Adding Isatuximab to RVd Improves MRD Negativity Rates Over RVd Alone

According to findings from a phase III study presented during the 2021 ASH Annual Meeting, the addition of isatuximab to lenalidomide, bortezomib, and dexamethasone (RVd) led to higher rates of measurable residual disease (MRD) negativity compared with RVd alone in patients with newly diagnosed multiple myeloma.

Study researchers noted that combining anti-CD38 monoclonal antibodies such as isatuximab to standard of care in this patient population increases efficacy of treatment, but few late-stage data are available on the role of isatuximab with RVd. In the present study, patients with transplant-eligible, treatment-naïve myeloma were randomized to receive three cycles of either RVd alone (n = 329) or isatuximab plus RVd (n = 331) as induction therapy. The primary endpoint of MRD negativity was assessed by next-generation flow cytometry following induction.

At baseline, the median age was 58 years (range = 26-70). Other baseline variables were balanced across treatment arms. At time of induction, a significantly greater proportion of patients in the RVd-alone arm discontinued treatment (10.6% vs. 5.4%; p = 0.02). Among patients who discontinued therapy, 2.4% in the RVd arm and 2.1% in the isatuximab plus RVd group discontinued induction because of adverse events (AEs).

A total of 293 patients in the RVd-alone group and 312 patients in the isatuximab plus RVd arm continued the study treatment following induction. Rates of MRD negativity after induction were 35.6% in the RVd-alone arm and 50.1% with the combination regimen (odds ratio [OR] = 1.83; p < 0.001). Treatment with the combination therapy was the only significant predictor for increased postinduction MRD negativity in a multivariate analysis (OR = 1.82; p < 0.001).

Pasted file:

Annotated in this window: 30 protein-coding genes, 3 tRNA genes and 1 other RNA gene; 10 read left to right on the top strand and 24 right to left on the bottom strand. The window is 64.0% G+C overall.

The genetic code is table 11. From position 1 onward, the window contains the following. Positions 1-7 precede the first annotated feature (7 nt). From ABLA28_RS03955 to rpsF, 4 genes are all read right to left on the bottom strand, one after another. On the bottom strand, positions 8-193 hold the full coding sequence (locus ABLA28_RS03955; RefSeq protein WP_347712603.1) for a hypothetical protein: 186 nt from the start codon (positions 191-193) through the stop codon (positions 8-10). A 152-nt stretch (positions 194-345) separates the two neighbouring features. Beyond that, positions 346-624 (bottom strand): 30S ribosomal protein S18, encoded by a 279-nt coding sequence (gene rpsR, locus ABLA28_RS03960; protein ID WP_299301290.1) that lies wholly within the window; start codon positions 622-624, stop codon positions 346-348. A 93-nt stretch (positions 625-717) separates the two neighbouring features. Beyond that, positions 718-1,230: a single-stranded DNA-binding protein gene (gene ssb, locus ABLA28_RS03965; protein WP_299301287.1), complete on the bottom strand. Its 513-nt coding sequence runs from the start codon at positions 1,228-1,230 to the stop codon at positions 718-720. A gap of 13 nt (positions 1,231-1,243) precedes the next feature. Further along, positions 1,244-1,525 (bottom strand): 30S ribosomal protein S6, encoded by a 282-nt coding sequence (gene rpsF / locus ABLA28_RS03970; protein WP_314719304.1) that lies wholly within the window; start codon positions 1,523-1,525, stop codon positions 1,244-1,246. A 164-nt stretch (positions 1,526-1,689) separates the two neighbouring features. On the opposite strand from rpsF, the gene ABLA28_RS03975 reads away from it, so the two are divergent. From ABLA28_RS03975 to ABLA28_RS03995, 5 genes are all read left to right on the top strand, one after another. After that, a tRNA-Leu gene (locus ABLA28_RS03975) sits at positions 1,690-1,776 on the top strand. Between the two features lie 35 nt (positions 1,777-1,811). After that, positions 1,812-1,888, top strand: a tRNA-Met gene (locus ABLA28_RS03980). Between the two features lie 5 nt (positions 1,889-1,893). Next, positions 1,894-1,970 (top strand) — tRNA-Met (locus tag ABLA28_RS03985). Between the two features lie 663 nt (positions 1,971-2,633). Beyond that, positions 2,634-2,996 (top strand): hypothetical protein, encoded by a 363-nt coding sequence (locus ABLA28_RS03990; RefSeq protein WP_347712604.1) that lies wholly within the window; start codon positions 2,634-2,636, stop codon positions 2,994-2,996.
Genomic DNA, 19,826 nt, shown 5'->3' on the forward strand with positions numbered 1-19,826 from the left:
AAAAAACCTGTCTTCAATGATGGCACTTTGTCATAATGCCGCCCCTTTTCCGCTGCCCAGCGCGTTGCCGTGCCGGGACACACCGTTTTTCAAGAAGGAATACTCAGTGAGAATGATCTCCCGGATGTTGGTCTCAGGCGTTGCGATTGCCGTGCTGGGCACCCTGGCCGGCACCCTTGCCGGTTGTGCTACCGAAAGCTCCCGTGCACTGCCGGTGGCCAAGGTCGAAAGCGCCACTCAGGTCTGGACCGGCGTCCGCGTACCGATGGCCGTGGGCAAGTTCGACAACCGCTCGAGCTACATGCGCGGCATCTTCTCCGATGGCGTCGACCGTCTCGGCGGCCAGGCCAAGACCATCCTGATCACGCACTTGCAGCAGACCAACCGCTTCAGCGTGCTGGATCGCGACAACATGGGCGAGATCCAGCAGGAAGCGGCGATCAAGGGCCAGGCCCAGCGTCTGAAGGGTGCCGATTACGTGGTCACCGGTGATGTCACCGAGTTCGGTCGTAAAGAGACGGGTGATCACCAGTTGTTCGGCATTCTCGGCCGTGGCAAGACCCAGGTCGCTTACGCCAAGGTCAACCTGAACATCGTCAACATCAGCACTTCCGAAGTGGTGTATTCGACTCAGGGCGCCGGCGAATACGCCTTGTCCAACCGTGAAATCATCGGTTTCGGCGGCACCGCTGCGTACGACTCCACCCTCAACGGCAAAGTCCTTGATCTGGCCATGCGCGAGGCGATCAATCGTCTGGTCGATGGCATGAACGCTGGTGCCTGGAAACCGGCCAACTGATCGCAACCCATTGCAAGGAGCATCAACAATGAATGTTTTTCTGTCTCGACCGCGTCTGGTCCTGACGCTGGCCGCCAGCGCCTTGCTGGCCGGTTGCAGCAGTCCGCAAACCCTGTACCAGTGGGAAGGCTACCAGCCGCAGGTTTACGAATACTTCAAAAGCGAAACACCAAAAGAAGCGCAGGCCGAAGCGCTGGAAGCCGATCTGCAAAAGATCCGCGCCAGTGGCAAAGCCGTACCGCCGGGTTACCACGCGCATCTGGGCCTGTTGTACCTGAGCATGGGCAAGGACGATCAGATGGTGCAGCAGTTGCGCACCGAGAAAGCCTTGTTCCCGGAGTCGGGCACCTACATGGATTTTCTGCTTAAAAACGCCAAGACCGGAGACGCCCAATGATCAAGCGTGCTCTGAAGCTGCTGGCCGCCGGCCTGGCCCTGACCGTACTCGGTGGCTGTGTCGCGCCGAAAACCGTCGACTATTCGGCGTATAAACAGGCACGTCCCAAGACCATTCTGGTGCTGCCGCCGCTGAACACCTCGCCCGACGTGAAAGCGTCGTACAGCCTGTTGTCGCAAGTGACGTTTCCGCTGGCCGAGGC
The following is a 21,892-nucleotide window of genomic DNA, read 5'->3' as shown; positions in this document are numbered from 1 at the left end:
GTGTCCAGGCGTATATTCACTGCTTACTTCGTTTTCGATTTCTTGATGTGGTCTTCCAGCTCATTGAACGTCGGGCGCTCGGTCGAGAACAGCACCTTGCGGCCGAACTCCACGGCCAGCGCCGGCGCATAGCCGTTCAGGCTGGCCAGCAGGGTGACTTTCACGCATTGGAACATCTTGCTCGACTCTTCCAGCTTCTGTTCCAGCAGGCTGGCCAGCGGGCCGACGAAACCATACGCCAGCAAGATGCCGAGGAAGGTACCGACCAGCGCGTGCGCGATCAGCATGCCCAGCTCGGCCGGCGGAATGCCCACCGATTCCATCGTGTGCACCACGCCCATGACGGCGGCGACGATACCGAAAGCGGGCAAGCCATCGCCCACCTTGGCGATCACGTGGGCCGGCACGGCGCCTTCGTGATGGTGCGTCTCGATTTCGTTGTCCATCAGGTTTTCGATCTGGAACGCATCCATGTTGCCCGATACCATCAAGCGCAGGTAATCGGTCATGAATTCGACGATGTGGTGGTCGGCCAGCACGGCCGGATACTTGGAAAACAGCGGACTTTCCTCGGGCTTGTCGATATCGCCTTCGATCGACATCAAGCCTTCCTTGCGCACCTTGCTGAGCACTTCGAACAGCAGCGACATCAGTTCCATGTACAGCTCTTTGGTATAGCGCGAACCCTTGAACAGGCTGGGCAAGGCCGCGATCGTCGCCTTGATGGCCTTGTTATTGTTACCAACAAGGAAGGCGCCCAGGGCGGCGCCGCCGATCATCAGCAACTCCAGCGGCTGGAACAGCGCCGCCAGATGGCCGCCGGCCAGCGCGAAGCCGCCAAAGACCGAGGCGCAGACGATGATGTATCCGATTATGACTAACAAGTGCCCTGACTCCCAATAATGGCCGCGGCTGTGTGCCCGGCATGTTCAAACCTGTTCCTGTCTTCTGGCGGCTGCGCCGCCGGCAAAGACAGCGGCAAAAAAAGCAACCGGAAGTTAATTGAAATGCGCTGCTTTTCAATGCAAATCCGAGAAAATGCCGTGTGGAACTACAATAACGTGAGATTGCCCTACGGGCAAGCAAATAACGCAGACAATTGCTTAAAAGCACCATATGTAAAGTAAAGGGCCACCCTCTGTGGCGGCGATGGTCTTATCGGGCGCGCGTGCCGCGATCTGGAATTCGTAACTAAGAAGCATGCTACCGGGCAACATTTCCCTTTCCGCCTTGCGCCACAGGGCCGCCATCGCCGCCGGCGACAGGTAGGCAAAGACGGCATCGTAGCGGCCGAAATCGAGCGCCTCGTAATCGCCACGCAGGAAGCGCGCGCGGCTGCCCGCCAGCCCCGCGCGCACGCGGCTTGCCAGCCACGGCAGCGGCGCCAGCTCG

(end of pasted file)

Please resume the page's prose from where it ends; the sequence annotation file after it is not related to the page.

There was no difference between the RVd and isatuximab plus RVd treatment arms regarding the rates of complete remission (21.6% vs. 24.2%; p = 0.46). However, the researchers found a significantly higher rate of very good partial response or better in the isatuximab plus RVd group (60.5% vs. 77.3%; p < 0.001). In addition, the rates of progressive disease were 4.0% in the RVd-alone arm and 1.5% in the isatuximab plus RVd group.

Similar proportions of patients in the RVd and isatuximab plus RVd groups experienced at least one grade ≥3 AE (61.3% vs. 63.6%, respectively; p = 0.57). The rates of serious AEs were also comparable between the two groups (36.3% vs. 34.8%; p = 0.75). A total of eight patients in the RVd group and four patients in the isatuximab plus RVd arm died during induction.

The study met its primary endpoint of MRD negativity, and the authors concluded, “to the best of our knowledge, this is the first phase III trial to demonstrate superiority of MRD negativity rates after induction by adding an anti-CD38 monoclonal antibody to RVd.” The trial is ongoing, including analyses of outcomes after transplantation, followed by a second randomization to compare the efficacy of the addition of isatuximab to lenalidomide maintenance.